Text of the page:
Twenty years after her bestselling Practical Magic, Alice Hoffman returns to the Owens family, exploring the history of sisters Frances and Bridget (known in their younger days as Franny and Jet) and their brother, Vincent, in her spellbinding new novel, The Rules of Magic.
The Owens women aren't like other women. Descendants of a highly unusual family, they have certain powers and gifts, but they also struggle against a longstanding family curse. Despite Susanna Owens's best efforts to raise her three children in a non-magical, non-accursed fashion, one summer spent with their great-aunt Isabelle in Massachusetts will change everything.
Like many fairy tales, this story begins with "Once upon a time," and the narration does have a timeless quality. Wild birds fly into Franny's hand; daffodils bloom in all seasons under Jet's; Vincent discovers a mysterious book with powers he doesn't quite understand. But the characters also feel complex and sympathetic, especially when they wrestle with the weight of the Owens legacy. Their fierce, often fractious love for each other proves to be their greatest strength when tragedy strikes not once, but many times.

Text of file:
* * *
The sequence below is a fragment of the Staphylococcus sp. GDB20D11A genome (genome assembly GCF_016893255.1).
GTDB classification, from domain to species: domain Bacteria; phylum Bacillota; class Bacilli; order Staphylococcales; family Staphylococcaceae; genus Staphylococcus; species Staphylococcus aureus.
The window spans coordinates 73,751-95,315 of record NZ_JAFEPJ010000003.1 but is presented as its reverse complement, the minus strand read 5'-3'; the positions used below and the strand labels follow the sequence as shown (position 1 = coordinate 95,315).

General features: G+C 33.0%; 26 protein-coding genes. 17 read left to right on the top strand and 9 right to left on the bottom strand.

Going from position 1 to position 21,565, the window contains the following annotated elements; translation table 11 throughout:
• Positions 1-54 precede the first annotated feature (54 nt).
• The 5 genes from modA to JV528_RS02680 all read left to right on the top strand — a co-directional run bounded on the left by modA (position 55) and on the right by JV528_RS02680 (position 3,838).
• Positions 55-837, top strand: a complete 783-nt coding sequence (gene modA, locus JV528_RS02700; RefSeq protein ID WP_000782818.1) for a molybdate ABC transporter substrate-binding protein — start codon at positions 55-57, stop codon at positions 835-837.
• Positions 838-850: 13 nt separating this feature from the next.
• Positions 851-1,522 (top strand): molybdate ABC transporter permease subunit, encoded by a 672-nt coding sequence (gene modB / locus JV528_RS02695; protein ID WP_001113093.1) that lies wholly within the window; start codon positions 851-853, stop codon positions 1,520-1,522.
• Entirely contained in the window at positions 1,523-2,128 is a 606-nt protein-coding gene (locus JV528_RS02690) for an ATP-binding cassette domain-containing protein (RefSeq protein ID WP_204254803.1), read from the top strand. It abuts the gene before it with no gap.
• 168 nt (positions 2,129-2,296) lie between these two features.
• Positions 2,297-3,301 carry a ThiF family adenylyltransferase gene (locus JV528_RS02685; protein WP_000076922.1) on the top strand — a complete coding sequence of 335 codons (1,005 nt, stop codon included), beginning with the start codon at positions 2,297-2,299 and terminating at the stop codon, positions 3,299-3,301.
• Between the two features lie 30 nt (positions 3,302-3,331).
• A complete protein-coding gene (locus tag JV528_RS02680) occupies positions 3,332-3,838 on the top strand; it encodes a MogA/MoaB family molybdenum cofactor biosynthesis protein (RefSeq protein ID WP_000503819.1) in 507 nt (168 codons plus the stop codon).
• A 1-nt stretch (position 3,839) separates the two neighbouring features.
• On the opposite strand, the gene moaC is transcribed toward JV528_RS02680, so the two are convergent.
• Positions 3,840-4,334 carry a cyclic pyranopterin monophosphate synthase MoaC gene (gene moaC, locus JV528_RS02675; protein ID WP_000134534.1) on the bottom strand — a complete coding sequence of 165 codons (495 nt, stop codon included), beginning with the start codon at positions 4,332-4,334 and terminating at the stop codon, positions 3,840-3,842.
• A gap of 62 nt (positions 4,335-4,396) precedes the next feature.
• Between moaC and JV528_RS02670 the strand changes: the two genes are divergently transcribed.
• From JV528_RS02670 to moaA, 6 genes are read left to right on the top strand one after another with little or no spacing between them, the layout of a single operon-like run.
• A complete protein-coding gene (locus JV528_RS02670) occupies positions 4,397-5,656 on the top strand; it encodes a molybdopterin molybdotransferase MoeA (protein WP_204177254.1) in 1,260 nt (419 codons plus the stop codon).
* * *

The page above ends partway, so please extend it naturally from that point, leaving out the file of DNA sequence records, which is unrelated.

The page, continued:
While Hoffman's story is shot through with magic, it is undeniably real: marked with heartache and loss, and the need to reckon with one's own choices and those of one's family. Hoffman explores loss, love and hope through her characters' lives, all while weaving a spell strong enough to make readers believe that magic--of several kinds--is right around the next corner. --Katie Noah Gibson, blogger at Cakes, Tea and Dreams